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Crit Rev Biochem Mol Biol. 2012 Jul-Aug;47(4):334-48. doi: 10.3109/10409238.2012.678284. Epub 2012 Apr 19.

Kinetic control of translation initiation in bacteria.

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Department of Physical Biochemistry, Max Planck Institute of Biophysical Chemistry, Goettingen, Germany.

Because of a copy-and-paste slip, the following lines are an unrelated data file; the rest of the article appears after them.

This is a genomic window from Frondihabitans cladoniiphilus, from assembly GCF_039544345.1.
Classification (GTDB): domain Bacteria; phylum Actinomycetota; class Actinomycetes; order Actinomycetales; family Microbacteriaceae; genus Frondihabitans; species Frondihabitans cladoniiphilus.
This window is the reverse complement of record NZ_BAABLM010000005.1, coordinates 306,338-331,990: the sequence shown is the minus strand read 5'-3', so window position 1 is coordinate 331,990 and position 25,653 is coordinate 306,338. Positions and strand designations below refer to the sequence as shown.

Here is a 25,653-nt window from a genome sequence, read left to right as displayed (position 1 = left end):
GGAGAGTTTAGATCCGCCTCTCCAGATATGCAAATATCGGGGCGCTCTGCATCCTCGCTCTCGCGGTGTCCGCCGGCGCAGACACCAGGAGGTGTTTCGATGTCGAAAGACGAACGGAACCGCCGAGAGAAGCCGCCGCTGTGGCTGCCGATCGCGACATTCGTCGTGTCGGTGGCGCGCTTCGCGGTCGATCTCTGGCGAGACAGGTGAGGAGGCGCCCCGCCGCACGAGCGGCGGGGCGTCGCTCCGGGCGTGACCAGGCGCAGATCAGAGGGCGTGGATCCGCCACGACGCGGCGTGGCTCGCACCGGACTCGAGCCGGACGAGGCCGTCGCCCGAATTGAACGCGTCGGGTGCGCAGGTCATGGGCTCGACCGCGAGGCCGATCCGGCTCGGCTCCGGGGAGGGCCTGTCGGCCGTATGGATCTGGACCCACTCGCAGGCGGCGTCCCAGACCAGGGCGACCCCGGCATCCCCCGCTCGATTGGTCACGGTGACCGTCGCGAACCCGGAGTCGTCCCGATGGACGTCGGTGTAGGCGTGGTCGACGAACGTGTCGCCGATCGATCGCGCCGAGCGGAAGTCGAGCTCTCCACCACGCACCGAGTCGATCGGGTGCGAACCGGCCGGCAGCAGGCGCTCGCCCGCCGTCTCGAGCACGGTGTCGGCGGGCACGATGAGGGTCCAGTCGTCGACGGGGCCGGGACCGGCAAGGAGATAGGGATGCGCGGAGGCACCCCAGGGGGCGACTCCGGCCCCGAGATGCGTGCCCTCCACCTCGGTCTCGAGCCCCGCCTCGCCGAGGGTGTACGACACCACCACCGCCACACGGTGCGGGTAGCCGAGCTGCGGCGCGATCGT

Translation initiation is a crucial step of protein synthesis which largely defines how the composition of the cellular transcriptome is converted to the proteome and controls the response and adaptation to environmental stimuli. The efficiency of translation of individual mRNAs, and hence the basal shape of the proteome, is defined by the structures of the mRNA translation initiation regions. Initiation efficiency can be regulated by small molecules, proteins, or antisense RNAs, underscoring its importance in translational control. Although initiation has been studied in bacteria for decades, many aspects remain poorly understood. Recent evidence has suggested an unexpected diversity of pathways by which mRNAs can be recruited to the bacterial ribosome, the importance of structural dynamics of initiation intermediates, and the complexity of checkpoints for mRNA selection. In this review, we discuss how the ribosome shapes the landscape of translation initiation by non-linear kinetic processing of the transcriptome information. We summarize the major pathways by which mRNAs enter the ribosome depending on the structure of their 5' untranslated regions, the assembly and the structure of initiation intermediates, the individual and synergistic roles of initiation factors, and the mechanisms of mRNA and initiator tRNA selection.

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